PhD project: Learning from success and failure in threatened species conservation

We seek to understand the reasons behind success and failure of threatened species management in Australia. This project will examine the regulatory and policy instruments and governance processes that have influenced on-ground recovery of threatened species. The project is part of Theme 6 of the National Environmental Science Programme Threatened Species Recovery hub. Successful applicants will have a demonstrated capacity and aptitude for conducting research and a general interest in environmental governance. It is also desirable that they possess or seek to obtain skills in social network analysis and expert elicitation.

Applicants must possess a Bachelor’s or equivalent degree with first-class Honours, Master of Science or MPhil with significant research components. Prospective applicants should apply for or be the recipient of an APA (or equivalent) scholarship.

Interested students should provide a professional CV and a short letter of interest to Associate Professor Kerrie Wilson (k.wilson2@uq.edu.au).

Student research opportunity: Smart Allocation of Restoration Funds

The emerging imperative in Australia and globally for restoring ecosystems requires smart investment of limited funds available for conservation and natural resource management. Student research projects are available as part of a broader ARC Linkage project that involves researchers with expertise in applied conservation and restoration ecology and restoration managers and practitioners at the City of Gold Coast.

The overarching goal of the project is to explore the trade-off between minimising risk and maximising the return on investment in the context of restoration. The successful candidates will assess the relationships between vegetation recovery and time, for different types of restoration actions. The project is suitable to projects at undergraduate, honours and post-graduate level and can involve both field research and elicitation of information from experts.

Successful applicants will have a demonstrated capacity and aptitude for conducting research. The candidate will work jointly with scientists at The University of Queensland, Griffith University and City of Gold Coast. The supervisory team will include: Assoc Prof Kerrie Wilson (UQ), Dr Luke Shoo (UQ), and Professor Carla Catterall (Griffith University).

Prospective PhD applicants should apply for or be the recipient of an APA (or equivalent) scholarship. Interested students should provide a professional CV and a short letter of interest to Dr Kerrie Wilson (k.wilson2@uq.edu.au).

 

Land management strategies to enhance ecosystem services in production landscapes

We seek to understand how production landscapes can be most effectively managed to enhance the delivery of multiple ecosystem services. Contrasting options to achieve this goal are referred to as land sharing and land sparing, which represent endpoints of a continuum of land management strategies. As part of an Australian Research Council Discovery Project, our aim is to undertake a rigorous assessment of the environmental and economic implications of land management strategies across three continents.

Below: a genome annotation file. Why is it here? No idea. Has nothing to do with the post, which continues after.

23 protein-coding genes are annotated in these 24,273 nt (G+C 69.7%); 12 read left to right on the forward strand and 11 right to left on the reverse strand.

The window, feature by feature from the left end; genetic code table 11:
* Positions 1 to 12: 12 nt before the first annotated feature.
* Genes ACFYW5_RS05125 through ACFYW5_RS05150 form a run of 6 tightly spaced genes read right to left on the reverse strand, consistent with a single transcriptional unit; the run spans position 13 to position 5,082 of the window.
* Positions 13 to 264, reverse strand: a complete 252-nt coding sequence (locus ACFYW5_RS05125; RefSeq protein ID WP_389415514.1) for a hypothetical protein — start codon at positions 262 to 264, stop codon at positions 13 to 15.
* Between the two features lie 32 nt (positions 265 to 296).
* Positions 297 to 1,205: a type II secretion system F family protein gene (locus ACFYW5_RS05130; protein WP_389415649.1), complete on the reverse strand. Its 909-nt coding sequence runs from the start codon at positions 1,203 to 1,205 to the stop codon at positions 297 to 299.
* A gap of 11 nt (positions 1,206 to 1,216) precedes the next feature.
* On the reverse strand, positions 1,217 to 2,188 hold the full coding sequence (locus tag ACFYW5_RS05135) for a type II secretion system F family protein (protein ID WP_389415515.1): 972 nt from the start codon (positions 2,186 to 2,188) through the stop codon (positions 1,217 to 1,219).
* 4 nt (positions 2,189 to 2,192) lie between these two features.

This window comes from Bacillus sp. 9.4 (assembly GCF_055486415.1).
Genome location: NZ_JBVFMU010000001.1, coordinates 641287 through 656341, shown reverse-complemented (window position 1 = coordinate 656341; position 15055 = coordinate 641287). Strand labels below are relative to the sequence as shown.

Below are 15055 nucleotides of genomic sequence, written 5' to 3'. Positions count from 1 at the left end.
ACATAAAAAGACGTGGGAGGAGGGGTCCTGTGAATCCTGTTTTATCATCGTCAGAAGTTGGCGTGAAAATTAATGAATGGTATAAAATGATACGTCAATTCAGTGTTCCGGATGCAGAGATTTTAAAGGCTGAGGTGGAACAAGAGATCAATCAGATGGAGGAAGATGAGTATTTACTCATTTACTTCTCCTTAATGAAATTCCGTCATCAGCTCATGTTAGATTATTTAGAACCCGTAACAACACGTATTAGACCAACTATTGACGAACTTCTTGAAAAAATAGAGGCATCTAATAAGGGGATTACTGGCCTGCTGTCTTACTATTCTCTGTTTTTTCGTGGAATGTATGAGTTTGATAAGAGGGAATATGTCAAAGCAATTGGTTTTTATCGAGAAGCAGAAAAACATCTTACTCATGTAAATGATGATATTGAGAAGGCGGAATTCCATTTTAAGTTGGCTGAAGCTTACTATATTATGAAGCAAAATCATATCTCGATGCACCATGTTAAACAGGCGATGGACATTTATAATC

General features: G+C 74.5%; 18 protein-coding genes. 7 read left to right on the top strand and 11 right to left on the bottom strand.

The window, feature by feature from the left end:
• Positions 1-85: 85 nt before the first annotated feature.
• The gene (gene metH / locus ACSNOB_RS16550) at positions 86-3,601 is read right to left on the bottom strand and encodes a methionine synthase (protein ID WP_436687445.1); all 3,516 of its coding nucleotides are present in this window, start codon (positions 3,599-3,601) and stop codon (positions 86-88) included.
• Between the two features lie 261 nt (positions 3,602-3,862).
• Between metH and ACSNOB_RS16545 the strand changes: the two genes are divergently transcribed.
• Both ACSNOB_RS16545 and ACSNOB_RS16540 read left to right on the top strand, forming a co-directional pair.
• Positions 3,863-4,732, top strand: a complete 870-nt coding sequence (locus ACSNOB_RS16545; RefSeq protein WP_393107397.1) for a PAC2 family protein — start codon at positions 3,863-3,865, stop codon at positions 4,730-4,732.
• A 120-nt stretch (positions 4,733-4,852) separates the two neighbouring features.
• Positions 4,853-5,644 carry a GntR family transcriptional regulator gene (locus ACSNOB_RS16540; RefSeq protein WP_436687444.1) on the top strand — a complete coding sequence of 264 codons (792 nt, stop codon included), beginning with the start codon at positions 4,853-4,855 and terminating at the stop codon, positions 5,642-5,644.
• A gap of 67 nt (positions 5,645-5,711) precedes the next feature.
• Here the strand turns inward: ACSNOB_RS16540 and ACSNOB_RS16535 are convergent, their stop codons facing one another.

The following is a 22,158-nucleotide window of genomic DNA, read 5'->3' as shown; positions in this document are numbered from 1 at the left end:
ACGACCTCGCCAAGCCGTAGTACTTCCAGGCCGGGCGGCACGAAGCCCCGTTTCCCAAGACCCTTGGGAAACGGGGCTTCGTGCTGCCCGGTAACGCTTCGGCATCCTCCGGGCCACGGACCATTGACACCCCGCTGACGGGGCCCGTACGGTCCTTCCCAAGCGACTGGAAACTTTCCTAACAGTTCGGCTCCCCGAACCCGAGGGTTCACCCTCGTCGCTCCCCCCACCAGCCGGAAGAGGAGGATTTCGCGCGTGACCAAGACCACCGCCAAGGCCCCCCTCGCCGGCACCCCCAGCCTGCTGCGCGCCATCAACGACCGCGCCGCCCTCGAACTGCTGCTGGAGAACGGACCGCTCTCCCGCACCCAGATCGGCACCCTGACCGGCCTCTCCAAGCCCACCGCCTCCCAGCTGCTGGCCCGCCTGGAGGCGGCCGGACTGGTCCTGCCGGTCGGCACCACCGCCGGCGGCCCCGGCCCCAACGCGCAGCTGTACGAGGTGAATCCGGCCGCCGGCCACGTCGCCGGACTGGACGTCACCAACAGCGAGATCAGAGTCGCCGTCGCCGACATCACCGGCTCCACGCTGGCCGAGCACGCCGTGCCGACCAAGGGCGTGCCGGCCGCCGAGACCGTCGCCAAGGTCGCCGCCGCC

Student research projects are available to develop and apply new decision-support technology to evaluate land management strategies over whole landscapes for multiple ecosystem services. The project could potentially involve a range of techniques including landscape modelling, land use optimisation, scenario analysis, generation of data on ecosystem service benefits, regional climate modelling, and elicitation of information from experts. The successful candidate will focus on the intensive agricultural zone of continental Australia, with particular focus on the Brigalow Belt bioregion of Queensland. There will also be opportunities to be involved in projects undertaken in Central Kalimantan and British Columbia.

Candidates from diverse disciplines are welcome to apply. Successful applicants will have a demonstrated capacity and aptitude for conducting research and it is desirable that they possess or seek to obtain skills in ecological and economic modelling, and spatial and statistical analysis. The candidate will work jointly with scientists across multiple disciplines (including biodiversity conservation, geography, environmental science and environmental economics) at The University of Queensland, CSIRO and University of British Columbia. The supervisory team will include: Assoc Prof Kerrie Wilson (UQ), Prof Clive McAlpine (UQ), Dr Elizabeth Law (UQ/UBC), and Dr Brett Bryan (CSIRO).

Prospective PhD applicants should also apply for or be the recipient of an APA (or equivalent) scholarship. Interested students should provide a professional CV and a short letter of interest to Assoc Prof Kerrie Wilson (k.wilson2@uq.edu.au).

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